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Birmingham CNN —  

The auction took place on a mild Wisconsin morning. Yet, standing in front of an expectant crowd, 15-year-old Waylon Klitzman was sweating.

It’s a sweltering 95 degrees outside, but at age four, Austin is undeterred. The red satin cape he wears, he says, makes him go faster. “It blows in the wind,” he explains with a smile.

At the shelter, he’s quickly met with a merriment of high-fives and pats on the shoulder. Since March, he’s become a familiar face to the homeless men and women congregated on the sidewalk outside the Firehouse Ministries’ red brick building.

Austin Perine, hands out meals outside the Firehouse Ministries shelter.
CNN/CNN
Austin Perine, hands out meals outside the Firehouse Ministries shelter.

With the help of his dad, TJ Perine, Austin drops off meals on a weekly basis, or as he calls it “giving food and smiles.”

“It’s because of you that I want to be a better person,” a homeless man tells the boy. “You’re showing love, everywhere you go, right?”

“I am,” responds Austin, handing him a paper-wrapped sandwich and a cold drink.

He’s wearing his “work outfit” — all blue — sneakers, shorts and a t-shirt, glitzed up by bright red tights and a cape. The catchphrase “#ShowLove” is emblazoned in bold red letters across his chest.

“Show love means, you care about someone no matter what they look like,” he’s quick to explain. “Show Love” is his superhero motto, he says.

“He likes being called a superhero,” the father explains. “He’s his own entity – ‘President Austin.’ He doesn’t like being called Superman.”

Asked what are the pillars of President Austin’s agenda, Austin answers without hesitation:

The genesis story

Austine Perine with his brother Taylor, age 16, who suffers from autism.
TJ Perine
Austine Perine with his brother Taylor, age 16, who suffers from autism.

“Austin is just a compassionate kid,” the boy’s proud dad says. “He just wants to see everybody happy.”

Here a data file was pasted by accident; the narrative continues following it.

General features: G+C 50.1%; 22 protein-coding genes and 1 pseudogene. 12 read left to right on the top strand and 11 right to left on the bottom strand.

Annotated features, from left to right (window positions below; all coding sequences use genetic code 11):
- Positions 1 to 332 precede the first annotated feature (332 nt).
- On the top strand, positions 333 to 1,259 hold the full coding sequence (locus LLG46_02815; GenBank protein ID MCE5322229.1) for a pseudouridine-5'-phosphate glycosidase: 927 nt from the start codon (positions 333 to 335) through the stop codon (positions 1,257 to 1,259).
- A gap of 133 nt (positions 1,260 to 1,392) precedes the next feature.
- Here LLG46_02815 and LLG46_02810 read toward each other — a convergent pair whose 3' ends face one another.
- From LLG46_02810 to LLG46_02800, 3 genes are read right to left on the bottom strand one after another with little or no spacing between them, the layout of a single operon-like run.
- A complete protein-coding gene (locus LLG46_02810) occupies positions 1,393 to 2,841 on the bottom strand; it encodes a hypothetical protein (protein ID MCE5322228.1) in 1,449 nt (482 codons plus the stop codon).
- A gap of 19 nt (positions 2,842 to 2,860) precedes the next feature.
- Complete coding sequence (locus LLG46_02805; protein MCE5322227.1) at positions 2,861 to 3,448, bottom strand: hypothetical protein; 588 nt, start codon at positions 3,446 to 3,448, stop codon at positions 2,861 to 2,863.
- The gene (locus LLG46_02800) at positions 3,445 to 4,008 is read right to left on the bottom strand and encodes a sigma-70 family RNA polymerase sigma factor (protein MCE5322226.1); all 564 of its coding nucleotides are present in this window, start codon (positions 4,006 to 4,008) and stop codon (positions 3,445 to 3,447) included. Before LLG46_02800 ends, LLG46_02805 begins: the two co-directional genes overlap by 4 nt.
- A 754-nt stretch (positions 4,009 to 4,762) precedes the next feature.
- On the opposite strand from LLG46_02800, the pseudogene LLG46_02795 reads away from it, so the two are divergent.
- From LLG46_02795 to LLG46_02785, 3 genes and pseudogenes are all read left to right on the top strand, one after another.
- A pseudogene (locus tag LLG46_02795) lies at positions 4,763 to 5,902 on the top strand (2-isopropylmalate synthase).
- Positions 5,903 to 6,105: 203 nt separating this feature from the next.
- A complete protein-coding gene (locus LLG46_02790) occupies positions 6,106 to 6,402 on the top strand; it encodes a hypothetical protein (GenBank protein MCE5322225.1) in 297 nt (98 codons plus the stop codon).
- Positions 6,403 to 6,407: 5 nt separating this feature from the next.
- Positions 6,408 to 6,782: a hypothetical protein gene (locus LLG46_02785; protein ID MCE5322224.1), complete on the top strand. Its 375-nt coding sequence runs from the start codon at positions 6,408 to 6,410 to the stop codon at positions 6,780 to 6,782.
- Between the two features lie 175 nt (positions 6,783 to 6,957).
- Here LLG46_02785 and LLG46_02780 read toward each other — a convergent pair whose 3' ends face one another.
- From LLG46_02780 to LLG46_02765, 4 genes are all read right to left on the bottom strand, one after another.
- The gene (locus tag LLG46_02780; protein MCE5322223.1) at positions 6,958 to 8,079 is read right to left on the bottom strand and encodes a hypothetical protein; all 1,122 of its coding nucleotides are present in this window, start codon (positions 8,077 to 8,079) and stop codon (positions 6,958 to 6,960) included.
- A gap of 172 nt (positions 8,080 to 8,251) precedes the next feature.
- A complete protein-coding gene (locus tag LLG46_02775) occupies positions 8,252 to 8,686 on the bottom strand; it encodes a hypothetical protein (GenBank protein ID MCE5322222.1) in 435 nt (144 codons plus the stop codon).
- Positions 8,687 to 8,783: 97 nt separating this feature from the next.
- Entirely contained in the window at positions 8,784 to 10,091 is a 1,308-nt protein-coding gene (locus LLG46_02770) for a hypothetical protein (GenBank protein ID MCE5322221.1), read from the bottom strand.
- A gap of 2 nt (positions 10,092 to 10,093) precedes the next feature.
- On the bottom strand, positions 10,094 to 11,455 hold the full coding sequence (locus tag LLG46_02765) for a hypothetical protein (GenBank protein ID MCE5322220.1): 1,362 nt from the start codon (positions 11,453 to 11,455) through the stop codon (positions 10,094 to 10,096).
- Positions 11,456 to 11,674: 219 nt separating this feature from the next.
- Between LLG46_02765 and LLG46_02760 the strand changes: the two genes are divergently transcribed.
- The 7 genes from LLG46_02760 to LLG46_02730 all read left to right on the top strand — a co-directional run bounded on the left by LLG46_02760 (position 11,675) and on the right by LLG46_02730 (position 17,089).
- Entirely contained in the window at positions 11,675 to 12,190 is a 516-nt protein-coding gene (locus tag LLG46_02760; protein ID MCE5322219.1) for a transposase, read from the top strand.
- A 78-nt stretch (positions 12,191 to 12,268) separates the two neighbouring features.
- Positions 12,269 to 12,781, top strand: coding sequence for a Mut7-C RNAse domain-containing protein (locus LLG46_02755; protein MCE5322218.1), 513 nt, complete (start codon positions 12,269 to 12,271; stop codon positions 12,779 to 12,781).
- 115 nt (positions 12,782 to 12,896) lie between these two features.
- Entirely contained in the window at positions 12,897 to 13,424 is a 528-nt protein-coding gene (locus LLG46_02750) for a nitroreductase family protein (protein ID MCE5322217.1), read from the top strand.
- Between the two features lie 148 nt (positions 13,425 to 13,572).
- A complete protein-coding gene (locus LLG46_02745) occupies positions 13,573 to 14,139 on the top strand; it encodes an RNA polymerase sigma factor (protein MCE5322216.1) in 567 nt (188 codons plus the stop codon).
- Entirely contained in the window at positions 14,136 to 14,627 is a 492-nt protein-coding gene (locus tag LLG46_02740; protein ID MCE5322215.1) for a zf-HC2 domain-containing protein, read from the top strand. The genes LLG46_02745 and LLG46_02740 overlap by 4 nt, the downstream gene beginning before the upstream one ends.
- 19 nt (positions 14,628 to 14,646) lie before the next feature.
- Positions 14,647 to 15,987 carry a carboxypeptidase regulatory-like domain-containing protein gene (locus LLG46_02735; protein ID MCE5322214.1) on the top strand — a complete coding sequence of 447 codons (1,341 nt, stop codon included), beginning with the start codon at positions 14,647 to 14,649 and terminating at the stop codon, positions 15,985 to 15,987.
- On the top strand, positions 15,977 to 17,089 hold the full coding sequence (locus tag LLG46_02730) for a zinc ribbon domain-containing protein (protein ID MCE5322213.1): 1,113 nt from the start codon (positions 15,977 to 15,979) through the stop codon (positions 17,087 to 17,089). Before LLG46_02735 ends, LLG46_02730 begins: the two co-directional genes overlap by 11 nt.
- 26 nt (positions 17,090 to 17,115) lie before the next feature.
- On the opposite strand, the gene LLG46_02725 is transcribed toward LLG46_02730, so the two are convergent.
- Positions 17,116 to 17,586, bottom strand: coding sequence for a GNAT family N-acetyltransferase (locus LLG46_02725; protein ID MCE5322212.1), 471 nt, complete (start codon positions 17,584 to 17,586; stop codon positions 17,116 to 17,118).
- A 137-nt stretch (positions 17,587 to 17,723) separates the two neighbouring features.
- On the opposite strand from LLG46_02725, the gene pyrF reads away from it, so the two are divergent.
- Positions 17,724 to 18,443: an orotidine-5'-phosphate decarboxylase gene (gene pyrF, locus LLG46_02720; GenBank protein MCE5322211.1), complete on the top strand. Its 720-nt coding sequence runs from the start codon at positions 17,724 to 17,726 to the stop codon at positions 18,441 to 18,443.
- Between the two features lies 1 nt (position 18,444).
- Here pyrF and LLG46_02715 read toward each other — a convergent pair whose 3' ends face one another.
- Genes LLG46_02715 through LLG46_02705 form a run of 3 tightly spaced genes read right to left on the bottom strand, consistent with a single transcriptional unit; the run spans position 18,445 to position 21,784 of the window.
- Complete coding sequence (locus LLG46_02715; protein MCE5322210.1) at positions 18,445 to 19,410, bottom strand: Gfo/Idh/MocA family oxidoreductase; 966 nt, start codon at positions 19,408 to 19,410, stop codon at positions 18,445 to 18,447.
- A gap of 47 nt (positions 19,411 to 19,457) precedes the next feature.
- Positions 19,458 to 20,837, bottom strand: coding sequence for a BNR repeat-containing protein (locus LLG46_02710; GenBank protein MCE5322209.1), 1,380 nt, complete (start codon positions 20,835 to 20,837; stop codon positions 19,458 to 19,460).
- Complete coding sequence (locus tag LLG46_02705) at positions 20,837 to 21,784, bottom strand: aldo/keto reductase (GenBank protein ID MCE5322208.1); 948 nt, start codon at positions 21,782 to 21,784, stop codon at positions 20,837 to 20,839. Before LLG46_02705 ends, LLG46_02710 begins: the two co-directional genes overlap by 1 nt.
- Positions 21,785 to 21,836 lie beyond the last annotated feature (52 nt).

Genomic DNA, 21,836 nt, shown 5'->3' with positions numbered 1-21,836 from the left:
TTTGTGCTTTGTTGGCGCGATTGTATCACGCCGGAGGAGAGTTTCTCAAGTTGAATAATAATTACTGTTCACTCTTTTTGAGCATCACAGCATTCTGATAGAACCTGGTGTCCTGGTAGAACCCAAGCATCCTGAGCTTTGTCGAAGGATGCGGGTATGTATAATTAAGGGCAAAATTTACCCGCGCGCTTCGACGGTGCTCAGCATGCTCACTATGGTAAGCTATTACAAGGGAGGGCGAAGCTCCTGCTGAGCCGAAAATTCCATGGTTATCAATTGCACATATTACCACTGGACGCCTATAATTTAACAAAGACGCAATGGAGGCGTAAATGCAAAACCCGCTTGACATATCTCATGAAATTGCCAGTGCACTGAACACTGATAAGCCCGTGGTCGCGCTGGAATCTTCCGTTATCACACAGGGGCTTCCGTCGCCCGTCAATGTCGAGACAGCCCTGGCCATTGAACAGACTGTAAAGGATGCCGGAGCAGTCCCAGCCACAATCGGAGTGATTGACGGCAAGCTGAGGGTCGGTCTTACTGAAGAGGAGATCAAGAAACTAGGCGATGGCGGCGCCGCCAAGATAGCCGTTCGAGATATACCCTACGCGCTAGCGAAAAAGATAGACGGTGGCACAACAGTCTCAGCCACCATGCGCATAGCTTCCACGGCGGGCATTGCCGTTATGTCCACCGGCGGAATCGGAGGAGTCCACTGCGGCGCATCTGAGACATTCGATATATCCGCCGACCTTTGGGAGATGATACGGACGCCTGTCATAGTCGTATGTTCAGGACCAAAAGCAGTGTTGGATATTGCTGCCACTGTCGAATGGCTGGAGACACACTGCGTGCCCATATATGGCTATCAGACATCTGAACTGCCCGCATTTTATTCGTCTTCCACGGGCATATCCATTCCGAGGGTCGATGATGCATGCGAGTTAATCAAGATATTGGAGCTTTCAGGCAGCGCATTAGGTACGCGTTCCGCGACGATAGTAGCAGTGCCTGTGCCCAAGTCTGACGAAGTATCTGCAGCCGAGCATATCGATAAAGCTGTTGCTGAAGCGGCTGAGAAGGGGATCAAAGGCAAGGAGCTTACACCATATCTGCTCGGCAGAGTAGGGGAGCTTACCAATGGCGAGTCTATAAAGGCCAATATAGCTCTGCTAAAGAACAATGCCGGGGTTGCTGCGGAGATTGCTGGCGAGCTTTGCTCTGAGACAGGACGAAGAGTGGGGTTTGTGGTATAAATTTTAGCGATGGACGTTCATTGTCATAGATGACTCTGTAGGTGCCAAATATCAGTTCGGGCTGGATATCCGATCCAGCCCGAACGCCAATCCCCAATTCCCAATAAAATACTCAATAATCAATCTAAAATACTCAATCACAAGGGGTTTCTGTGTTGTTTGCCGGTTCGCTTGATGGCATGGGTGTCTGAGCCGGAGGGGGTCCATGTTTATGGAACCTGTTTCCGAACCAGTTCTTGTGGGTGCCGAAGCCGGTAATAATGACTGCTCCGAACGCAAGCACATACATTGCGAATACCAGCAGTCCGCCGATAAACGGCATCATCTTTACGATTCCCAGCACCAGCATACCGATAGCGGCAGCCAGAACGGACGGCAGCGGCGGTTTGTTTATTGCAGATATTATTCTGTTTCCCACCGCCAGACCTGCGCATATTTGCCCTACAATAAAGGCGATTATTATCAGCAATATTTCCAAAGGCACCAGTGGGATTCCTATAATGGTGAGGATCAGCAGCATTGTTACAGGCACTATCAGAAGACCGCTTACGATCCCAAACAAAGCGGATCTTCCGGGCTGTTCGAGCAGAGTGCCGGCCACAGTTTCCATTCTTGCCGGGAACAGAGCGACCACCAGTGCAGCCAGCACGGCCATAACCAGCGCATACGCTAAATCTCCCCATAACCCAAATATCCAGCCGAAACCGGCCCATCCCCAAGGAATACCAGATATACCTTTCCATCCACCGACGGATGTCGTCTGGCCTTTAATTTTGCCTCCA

That compassion is centered around Austin’s older brother Taylor, 16, who struggles with autism. “He’s always been a nurturer of his brother,” Perine says. “He’s kind of like a little dad to him.”

In March, that compassion sparked an emotional response to a baby panda Austin saw on TV.

“Austin and I were watching an animal show and there was a mother panda that was leaving her cubs,” recalls Perine. “Austin began to get concerned, and I told him that the panda would be homeless.”

Austin didn’t know the meaning of the word “homeless.”

“And my dad said, it’s somebody who doesn’t have a home or mom and dad around,” he says.

“I wanted it to have a home,” Austin says, holding a kid’s story book about zoo animals. A panda cub’s face takes an entire page and Austin pokes at its nose with his finger. “It’s flat,” he says giggling.

Putting his plan into action

Wishing to show Austin the meaning of homelessness, Perine took him to see the city shelter.

“He said, ‘Can we feed them?’” Perine says of that first day at the shelter. “I didn’t expect to feed homeless people that day. But when a 4-year-old asks you, what can you say?”

So they headed to Burger King and picked up an order of chicken sandwiches. Austin agreed to use his allowance to buy food instead of a weekly toy.

As word of Austin’s mission spread, he became something of a local celebrity, appearing in TV shows, news article and social media posts.

Burger King gave him a $1,000 monthly allowance for a year so he could fulfill his mission, a spokesman for the company said.

Birmingham’s mayor, Randall Woodfin, calls him “the city’s ambassador.” He told CNN that Austin’s story “is one of hope.”

“It’s one of our younger generation that gets it and understands the importance of helping others. And it’s one that we all want to cherish and make of importance which is showing love.”

Austin has become Birmingham's "ambassador," the city's mayor told CNN.
CNN/CNN
Austin has become Birmingham's "ambassador," the city's mayor told CNN.

The superhero mission

“It really brightens our day and warms our heart to see that little superhero cape come up the building and that sweet, sweet voice,” says Firehouse Ministries director Anne Rygiel.

The shelter serves about 5,000 men, women and children a year. Most are what she describes as “food insecure.”

“That’s a lot that we do with very little resources, so we rely heavily in the community,” Ryegiel says.

Perine hopes the attention his son has received will have a positive impact on the community.

“We’ve gotten a lot of support from the country, and what we want to do is expand from more than just giving out sandwiches.”

His vision is to build a facility that addresses the many causes of homelessness.

“Mental illness, drug abuse, addiction, and things like that,” he says. “Austin and I want to build a facility and get some specialists in there that can actually help these people get back into the workforce.”

In the meantime, on any given day, the boy wonder with the flowing cape will make his rounds, spreading smiles, passing out food and reminding all within earshot “don’t forget to show love.”